Source: The Wilson Center, Latin American program

To note: The full report, which is summarized below, was originally published by the Latin American Program at the Wilson Center, a US-based public policy institute.

To access the full report, click here.

The Biden administration’s national economic plans could end up harming or helping the Greater Caribbean Basin. If “Building Back Better – Buy American” becomes a call for American companies to restrict overseas activities in favor of the United States, the rest of the region will suffer as foreign investment and trade are the mainstay. engines of growth. Conversely, if the United States allows other countries in the Caribbean Basin to be eligible for components of its ambitious national agenda, it could simultaneously increase the competitiveness of the United States and provide the region with advantages that far outweigh traditional foreign aid programs. Depending on their execution and scope, national administrative plans could ameliorate or exacerbate pressures from migrants on the southern border of the United States.

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For compelling reasons of geopolitical interests, dense economic exchanges, continuous waves of migration, proud diaspora communities, generous remittances and cultural affinities, the fates of the United States and the rest of the basin of the Greater Caribbean are already inextricably linked. But design the nations of the Caribbean Basin – to include the Caribbean islands, Central America, as well as Mexico, Colombia, and ultimately Venezuela – as a Greater Caribbean Community (GCC) – and as eligible for major national economic initiatives would require a leap in the national imagination and political ambition. Yet the administration has already signaled its intention to include the region in its signature plans on climate change and sustainable energy.

In this spirit of internationalizing the program for a more sustainable and productive American economy, the Biden administration could include our “near abroad” in other proposed initiatives such as infrastructure development, deepening digitization , the education and training of the workforce, and the construction of business parks supplying the United States. drives global supply chains.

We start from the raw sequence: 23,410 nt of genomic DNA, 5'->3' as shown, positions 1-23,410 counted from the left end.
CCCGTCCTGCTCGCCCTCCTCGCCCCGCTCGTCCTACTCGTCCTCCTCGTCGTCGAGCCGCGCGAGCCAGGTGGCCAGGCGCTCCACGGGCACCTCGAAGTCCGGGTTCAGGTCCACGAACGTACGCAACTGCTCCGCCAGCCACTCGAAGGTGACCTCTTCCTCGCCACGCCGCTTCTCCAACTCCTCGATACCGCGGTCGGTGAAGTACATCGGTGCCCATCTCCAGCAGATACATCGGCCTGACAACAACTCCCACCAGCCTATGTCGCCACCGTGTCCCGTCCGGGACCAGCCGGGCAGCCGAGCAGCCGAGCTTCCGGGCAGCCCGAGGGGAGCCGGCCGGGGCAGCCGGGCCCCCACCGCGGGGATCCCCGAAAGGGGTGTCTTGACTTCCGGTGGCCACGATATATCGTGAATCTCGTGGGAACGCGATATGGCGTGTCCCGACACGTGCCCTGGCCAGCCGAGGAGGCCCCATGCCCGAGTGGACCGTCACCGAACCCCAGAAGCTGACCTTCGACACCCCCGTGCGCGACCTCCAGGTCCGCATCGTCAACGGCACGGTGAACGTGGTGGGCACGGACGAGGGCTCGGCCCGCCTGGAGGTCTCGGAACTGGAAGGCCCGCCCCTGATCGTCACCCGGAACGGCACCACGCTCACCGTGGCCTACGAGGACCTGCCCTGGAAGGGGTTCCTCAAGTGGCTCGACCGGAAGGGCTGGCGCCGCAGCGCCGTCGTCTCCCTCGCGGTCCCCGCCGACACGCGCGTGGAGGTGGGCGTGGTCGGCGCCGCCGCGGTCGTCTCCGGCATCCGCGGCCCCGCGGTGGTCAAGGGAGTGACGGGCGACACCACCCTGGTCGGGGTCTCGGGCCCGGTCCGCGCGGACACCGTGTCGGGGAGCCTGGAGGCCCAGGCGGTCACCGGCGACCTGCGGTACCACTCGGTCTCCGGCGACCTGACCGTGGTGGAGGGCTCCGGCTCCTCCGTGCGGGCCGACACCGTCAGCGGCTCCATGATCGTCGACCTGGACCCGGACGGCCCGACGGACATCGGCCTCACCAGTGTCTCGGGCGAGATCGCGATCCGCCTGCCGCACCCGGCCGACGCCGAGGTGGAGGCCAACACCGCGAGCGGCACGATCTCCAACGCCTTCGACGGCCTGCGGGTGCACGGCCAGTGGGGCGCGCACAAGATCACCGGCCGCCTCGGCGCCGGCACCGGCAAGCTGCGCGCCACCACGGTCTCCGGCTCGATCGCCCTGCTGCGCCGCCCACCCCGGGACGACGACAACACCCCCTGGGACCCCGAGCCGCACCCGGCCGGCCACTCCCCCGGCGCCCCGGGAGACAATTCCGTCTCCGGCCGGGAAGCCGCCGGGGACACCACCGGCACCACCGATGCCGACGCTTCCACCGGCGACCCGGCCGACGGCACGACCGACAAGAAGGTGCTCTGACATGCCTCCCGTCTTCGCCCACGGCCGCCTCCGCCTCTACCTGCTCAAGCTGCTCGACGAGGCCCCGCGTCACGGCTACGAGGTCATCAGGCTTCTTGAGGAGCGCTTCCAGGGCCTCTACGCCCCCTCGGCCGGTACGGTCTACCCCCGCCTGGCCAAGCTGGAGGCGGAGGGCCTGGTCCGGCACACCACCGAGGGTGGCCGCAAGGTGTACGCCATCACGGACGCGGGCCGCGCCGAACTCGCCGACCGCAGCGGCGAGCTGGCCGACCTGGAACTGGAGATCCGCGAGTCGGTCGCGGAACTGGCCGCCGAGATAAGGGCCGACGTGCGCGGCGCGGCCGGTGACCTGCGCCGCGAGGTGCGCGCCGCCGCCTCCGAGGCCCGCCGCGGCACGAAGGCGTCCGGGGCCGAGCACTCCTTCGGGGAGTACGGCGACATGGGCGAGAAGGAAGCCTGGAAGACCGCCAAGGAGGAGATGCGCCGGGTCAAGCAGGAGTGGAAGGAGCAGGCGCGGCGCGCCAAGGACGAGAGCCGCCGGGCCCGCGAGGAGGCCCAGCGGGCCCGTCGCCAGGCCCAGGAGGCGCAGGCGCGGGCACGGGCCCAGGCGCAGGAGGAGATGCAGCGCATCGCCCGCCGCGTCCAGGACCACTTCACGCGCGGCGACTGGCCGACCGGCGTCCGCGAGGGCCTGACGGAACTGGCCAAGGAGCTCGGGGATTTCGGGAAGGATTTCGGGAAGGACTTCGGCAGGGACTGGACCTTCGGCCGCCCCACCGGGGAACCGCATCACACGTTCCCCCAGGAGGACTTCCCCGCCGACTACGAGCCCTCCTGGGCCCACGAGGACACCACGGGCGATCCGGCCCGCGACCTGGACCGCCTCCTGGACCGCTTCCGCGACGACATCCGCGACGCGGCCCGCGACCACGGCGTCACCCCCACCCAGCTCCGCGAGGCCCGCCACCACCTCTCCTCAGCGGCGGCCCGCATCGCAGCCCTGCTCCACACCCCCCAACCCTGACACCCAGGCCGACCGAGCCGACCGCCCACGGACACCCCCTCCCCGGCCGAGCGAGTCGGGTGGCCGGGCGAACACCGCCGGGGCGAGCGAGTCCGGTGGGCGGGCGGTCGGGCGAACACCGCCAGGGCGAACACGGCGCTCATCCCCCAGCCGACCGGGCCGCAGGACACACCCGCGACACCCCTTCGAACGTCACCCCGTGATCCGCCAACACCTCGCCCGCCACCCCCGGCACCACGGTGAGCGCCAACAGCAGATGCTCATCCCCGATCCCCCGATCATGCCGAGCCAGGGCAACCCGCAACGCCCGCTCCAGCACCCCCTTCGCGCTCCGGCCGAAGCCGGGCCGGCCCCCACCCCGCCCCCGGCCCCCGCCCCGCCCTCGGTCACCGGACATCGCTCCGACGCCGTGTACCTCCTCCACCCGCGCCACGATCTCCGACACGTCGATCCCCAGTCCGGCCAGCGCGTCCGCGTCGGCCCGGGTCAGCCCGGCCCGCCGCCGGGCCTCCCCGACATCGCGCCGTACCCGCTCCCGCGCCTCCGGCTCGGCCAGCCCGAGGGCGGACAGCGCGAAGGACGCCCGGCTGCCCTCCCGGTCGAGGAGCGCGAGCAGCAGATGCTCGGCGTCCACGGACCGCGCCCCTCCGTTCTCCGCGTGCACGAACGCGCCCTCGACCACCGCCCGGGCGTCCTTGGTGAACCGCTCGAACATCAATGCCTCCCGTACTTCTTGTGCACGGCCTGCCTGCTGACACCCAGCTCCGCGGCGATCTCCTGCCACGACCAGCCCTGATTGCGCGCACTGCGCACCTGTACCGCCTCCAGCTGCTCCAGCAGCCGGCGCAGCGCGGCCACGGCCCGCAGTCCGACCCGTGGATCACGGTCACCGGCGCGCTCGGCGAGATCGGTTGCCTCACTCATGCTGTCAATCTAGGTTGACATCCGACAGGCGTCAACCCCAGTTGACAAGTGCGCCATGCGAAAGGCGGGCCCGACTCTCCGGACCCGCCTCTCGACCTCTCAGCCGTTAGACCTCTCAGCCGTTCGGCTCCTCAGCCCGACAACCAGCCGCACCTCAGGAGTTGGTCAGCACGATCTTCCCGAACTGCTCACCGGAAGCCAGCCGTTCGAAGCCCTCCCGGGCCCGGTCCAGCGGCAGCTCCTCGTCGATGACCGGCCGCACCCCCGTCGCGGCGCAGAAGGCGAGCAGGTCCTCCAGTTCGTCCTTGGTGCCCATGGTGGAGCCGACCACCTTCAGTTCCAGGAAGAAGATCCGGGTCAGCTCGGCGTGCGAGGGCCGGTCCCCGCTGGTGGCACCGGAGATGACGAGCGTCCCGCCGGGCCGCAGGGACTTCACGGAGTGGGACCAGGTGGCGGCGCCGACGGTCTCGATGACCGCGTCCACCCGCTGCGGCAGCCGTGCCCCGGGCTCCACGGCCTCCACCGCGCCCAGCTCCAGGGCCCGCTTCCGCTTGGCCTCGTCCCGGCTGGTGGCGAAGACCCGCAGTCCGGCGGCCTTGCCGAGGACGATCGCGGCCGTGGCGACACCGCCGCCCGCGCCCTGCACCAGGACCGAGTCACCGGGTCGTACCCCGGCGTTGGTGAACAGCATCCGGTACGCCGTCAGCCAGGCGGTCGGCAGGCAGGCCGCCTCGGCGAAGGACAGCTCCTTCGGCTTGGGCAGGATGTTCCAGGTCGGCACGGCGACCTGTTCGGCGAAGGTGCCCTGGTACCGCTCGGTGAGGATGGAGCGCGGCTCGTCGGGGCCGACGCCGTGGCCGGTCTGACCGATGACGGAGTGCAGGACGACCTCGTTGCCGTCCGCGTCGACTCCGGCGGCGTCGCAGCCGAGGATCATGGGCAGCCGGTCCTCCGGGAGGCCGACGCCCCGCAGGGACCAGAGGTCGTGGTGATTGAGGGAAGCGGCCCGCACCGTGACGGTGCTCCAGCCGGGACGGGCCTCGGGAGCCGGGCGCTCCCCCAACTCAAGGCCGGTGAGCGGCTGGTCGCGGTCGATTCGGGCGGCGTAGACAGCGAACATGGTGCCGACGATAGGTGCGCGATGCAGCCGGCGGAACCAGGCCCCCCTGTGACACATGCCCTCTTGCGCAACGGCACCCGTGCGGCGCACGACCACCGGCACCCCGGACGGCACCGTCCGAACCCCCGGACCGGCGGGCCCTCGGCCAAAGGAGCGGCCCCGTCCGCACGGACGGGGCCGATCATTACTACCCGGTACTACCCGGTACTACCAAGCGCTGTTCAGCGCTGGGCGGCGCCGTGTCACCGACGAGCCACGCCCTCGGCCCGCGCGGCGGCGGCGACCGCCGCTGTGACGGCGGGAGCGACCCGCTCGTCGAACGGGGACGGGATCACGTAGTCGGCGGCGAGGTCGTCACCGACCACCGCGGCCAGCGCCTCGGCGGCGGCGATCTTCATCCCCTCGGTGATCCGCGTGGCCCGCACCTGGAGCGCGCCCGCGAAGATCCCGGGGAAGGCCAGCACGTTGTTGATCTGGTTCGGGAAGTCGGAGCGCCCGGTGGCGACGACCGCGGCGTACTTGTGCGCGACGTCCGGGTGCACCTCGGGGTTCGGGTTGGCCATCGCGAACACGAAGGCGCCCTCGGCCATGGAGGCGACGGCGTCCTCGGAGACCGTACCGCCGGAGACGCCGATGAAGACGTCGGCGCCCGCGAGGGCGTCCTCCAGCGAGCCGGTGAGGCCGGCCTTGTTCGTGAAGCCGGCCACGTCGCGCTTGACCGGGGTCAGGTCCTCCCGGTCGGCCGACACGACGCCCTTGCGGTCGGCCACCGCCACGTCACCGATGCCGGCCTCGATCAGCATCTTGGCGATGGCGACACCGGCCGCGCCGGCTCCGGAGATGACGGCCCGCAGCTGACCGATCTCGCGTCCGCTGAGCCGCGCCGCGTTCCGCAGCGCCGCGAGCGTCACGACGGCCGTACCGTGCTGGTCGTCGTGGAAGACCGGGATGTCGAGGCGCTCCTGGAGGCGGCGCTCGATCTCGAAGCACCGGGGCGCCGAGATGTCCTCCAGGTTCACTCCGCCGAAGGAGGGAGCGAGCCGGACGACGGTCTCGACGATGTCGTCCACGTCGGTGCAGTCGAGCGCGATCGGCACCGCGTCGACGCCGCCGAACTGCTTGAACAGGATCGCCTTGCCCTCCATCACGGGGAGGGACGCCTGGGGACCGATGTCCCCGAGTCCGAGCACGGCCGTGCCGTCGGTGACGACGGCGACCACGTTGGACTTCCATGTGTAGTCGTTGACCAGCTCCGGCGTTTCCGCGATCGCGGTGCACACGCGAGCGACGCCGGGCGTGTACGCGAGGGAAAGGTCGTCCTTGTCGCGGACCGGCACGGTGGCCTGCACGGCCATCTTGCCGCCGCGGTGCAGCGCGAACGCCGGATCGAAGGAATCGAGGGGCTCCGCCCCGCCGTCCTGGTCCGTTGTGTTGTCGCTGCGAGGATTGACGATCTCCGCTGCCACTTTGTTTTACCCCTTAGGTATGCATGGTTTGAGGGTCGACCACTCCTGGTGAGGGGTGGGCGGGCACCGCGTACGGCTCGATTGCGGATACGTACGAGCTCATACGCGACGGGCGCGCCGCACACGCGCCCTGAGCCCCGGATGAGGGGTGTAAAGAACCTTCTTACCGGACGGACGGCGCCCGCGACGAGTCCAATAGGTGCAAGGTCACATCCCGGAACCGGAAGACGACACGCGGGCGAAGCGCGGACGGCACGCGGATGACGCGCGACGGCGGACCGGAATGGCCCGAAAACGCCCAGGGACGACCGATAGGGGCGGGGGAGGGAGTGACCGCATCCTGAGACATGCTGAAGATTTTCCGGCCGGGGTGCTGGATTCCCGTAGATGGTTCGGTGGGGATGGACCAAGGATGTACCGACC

Of particular importance to the GCC, Biden’s plans call for investing in new technology hubs. If expanded to include the GCC, these hubs could build on existing free trade areas or set up profitable projects on the ground and be integrated into existing free trade agreements. Host countries would commit, in formal bilateral agreements or, better yet, in a regional pact with the United States, to create complete ecosystems for economically efficient and socially equitable production. High-quality labor and environmental regulations, as well as strict safety measures, would also be guaranteed. The goals of such a regional network of technology hubs would include building resilience, redundancy, and rapid sourcing responses in US-centric supply chains.

This bulletin identifies how these centers could be created, as well as the benefits of doing so. As a first step, about half a dozen technology hubs would be designated with start-up funds of $ 1 billion each, initiated by American, multilateral and private sources. A key objective would be to absorb the local underemployed labor force to reduce emigration pressures. Suitable locations could include El Salvador and Honduras or Guatemala; the border between Haiti and the Dominican Republic, a turbulent area with high unemployment; a representative of the Anglo-Caribbean region, such as Guyana or Jamaica, specializing in call centers and information technologies; and Barranquilla, a Colombian seaport. In line with Biden’s pledge to expand manufacturing “across America”, a hub could be added in a US Gulf state suffering from high unemployment and poverty.

Biden could launch the tech hubs initiative at a regional summit of GCC leaders. The GCC initiative could then be a centerpiece of the Ninth Summit of the Americas, which will be hosted by the United States in late 2021 or early 2022.

Richard E. Feinberg is Professor of International Political Economy in the School of Global Policy and Strategy at the University of California at San Diego. He has over four decades of involvement in Inter-American relations spanning government service, numerous Washington, DC-based public policy institutes, the Peace Corps (Chile) and now academia.



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